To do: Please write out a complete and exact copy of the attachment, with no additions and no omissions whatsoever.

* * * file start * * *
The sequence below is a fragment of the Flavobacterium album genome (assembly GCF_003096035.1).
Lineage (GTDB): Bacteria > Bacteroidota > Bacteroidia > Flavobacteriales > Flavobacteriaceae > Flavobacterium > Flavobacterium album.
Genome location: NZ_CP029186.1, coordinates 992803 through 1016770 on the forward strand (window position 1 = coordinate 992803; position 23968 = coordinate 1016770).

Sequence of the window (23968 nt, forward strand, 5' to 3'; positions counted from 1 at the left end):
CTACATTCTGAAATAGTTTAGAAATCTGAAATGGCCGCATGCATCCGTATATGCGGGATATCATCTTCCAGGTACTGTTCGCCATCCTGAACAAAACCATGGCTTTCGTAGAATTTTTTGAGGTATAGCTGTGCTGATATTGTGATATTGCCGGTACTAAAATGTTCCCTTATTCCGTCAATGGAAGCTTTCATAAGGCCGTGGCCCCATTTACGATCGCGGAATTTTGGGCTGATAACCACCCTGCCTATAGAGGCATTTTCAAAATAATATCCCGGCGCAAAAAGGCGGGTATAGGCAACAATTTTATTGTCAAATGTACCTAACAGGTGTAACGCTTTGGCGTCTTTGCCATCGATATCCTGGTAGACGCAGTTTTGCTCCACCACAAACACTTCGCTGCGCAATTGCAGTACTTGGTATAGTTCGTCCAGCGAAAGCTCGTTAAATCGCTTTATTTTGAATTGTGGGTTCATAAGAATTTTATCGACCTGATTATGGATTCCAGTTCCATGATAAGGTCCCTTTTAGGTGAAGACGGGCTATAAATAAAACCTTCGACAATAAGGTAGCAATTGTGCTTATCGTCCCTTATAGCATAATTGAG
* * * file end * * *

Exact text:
The sequence below is a fragment of the Flavobacterium album genome (assembly GCF_003096035.1).
Lineage (GTDB): Bacteria > Bacteroidota > Bacteroidia > Flavobacteriales > Flavobacteriaceae > Flavobacterium > Flavobacterium album.
Genome location: NZ_CP029186.1, coordinates 992803 through 1016770 on the forward strand (window position 1 = coordinate 992803; position 23968 = coordinate 1016770).

Sequence of the window (23968 nt, forward strand, 5' to 3'; positions counted from 1 at the left end):
CTACATTCTGAAATAGTTTAGAAATCTGAAATGGCCGCATGCATCCGTATATGCGGGATATCATCTTCCAGGTACTGTTCGCCATCCTGAACAAAACCATGGCTTTCGTAGAATTTTTTGAGGTATAGCTGTGCTGATATTGTGATATTGCCGGTACTAAAATGTTCCCTTATTCCGTCAATGGAAGCTTTCATAAGGCCGTGGCCCCATTTACGATCGCGGAATTTTGGGCTGATAACCACCCTGCCTATAGAGGCATTTTCAAAATAATATCCCGGCGCAAAAAGGCGGGTATAGGCAACAATTTTATTGTCAAATGTACCTAACAGGTGTAACGCTTTGGCGTCTTTGCCATCGATATCCTGGTAGACGCAGTTTTGCTCCACCACAAACACTTCGCTGCGCAATTGCAGTACTTGGTATAGTTCGTCCAGCGAAAGCTCGTTAAATCGCTTTATTTTGAATTGTGGGTTCATAAGAATTTTATCGACCTGATTATGGATTCCAGTTCCATGATAAGGTCCCTTTTAGGTGAAGACGGGCTATAAATAAAACCTTCGACAATAAGGTAGCAATTGTGCTTATCGTCCCTTATAGCATAATTGAG